The Australian government has announced "demand management" reforms targeting "slot-hoarding" at Sydney Kingsford Smith but has declined to change existing curfew and daily traffic caps. In a February 21 statement, Transport Minister Catherine King said the changes at the country's busiest airport will better align it with contemporary international standards.

Currently, Sydney is restricted to 80 aircraft movements per hour and a noise-related curfew between 1100L and 0600L. Slot allocations, especially during peak periods, are at a premium and tightly held. There have been widespread claims of abuse of the existing slot regime system by the airport's two biggest customers, Qantas (QF, Sydney Kingsford Smith) and Virgin Australia (VA, Brisbane International). Both carriers deny they are abusing the system.

"The government is modernising the process that allocates aircraft slots to airlines at Sydney Airport to make the system more competitive and efficient," said King. "This will benefit new entrant airlines wanting to set up new services, crack down on slot misuse, and create a more level playing field in slot allocation processes."

Although privately owned and managed, Australian government legislation governs operations at Sydney. King's reforms will require changes to existing legislation and approval from the government's lower and upper houses.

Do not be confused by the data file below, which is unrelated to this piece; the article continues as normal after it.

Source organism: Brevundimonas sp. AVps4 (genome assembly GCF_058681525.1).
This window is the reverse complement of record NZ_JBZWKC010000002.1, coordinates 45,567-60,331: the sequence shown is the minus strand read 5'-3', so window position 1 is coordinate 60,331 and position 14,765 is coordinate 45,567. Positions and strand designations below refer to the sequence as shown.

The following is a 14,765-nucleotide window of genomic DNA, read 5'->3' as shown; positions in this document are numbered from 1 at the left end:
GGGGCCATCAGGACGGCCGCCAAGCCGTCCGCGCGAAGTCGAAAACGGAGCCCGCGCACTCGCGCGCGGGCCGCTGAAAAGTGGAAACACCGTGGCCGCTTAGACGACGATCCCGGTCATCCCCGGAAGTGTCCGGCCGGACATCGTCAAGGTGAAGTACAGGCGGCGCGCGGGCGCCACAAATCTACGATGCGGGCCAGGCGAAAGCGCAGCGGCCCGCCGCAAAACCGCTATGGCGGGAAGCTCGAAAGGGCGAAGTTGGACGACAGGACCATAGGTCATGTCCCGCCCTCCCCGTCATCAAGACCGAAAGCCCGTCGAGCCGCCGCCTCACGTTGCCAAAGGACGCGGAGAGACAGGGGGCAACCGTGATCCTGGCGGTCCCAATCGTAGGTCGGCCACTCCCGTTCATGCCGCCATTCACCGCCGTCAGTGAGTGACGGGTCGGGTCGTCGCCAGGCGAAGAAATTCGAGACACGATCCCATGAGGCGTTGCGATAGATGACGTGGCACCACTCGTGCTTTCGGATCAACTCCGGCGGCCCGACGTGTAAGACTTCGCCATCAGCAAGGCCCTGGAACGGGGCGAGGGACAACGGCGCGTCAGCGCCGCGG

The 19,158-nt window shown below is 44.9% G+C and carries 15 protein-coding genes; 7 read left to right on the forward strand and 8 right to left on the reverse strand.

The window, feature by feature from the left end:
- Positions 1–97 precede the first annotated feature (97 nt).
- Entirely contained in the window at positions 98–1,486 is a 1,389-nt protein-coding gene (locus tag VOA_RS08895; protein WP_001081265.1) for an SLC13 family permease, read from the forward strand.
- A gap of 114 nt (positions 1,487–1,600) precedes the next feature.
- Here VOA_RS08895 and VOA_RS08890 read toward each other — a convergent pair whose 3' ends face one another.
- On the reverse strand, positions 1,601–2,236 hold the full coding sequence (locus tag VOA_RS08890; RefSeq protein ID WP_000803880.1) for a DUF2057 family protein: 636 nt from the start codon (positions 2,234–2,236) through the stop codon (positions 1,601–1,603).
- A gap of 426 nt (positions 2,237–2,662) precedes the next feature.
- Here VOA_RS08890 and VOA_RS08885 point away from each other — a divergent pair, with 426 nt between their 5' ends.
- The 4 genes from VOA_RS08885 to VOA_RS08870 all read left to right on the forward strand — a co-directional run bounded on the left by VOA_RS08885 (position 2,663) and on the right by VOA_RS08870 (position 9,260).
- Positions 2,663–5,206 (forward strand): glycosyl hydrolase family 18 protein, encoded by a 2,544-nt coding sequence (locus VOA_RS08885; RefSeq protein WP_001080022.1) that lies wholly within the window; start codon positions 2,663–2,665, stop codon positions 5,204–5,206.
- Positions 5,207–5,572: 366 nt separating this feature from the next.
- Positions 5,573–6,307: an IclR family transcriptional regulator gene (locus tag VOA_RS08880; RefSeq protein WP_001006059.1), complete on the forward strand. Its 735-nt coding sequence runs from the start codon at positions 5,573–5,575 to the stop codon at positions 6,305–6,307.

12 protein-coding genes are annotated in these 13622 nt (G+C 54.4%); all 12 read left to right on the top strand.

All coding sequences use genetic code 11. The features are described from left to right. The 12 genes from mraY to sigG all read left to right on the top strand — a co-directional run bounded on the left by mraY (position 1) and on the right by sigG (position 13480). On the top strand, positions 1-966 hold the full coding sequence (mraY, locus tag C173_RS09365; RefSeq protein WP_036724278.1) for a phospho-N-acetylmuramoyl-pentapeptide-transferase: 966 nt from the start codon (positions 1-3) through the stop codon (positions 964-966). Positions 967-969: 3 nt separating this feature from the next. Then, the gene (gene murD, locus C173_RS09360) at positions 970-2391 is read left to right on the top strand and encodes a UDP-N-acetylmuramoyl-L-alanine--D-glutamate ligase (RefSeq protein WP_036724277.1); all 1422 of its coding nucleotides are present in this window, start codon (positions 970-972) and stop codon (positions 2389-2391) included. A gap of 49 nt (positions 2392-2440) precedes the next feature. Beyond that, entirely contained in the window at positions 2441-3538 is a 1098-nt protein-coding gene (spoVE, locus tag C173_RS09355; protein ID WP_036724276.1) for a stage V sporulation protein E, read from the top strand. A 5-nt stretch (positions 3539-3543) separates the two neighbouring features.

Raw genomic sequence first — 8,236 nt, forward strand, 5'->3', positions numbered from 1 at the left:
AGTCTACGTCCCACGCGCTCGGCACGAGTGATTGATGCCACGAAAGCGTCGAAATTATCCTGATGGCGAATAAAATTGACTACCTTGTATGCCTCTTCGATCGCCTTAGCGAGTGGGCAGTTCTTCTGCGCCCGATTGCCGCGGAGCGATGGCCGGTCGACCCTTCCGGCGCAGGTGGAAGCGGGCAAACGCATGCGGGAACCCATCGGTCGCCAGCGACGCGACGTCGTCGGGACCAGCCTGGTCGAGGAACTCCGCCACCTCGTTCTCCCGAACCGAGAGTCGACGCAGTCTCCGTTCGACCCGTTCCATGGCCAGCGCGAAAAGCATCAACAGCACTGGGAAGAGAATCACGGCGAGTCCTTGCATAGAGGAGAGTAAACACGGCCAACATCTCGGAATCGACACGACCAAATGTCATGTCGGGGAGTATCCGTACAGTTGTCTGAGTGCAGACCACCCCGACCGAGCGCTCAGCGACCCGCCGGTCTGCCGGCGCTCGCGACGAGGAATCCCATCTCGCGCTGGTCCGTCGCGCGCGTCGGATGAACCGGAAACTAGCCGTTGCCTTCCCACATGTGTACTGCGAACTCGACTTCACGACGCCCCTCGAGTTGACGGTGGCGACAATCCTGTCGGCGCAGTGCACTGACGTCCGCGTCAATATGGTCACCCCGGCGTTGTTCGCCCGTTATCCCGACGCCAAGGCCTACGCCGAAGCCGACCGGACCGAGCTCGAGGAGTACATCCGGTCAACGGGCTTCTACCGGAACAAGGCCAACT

The planned demand management changes, the first in 27 years, come three years after a Productivity Commission review handed down a series of proposed reforms. To tackle slot hording allegations, the changes will require airlines to explain why they are not using allocated slots or risk losing them. Under the current regime, excluding weather-related events an operator must use an allocated slot 80% of the time to keep it. However, scheduling a flight constitutes use, even if the scheduled flight is cancelled at short notice - as often happens at Sydney Airport. King says there will be regular audits of slot use, with the first due later this year.

Local regional airlines would have priority consideration if applying for slots during amended peak periods (0700-1100L and 1700-2000L). There will also be a slight increase in hourly traffic movements from 80 to 85 following significant weather events to clear traffic backlogs. King says this so-called "recovery period" will not extend into curfew hours and will not change the usual daily traffic cap.

"This package of reforms will benefit the flying public and include strong protections for communities affected by aircraft noise and those in regional areas," said King. "This is just one element of the Australian government’s plan to reform Australia’s aviation sector to crack down on bad behaviour and deliver better outcomes for the travelling public."

Sydney Airport hailed the proposed changes as a win for efficiency, competition, and passengers. “These changes will promote competition and efficiency by ensuring landing slots are used as they are intended," said newly installed CEO Scott Charlton. “Sydney Airport is the biggest hub in Australia’s aviation network, so when we get disrupted the whole system is severely impacted."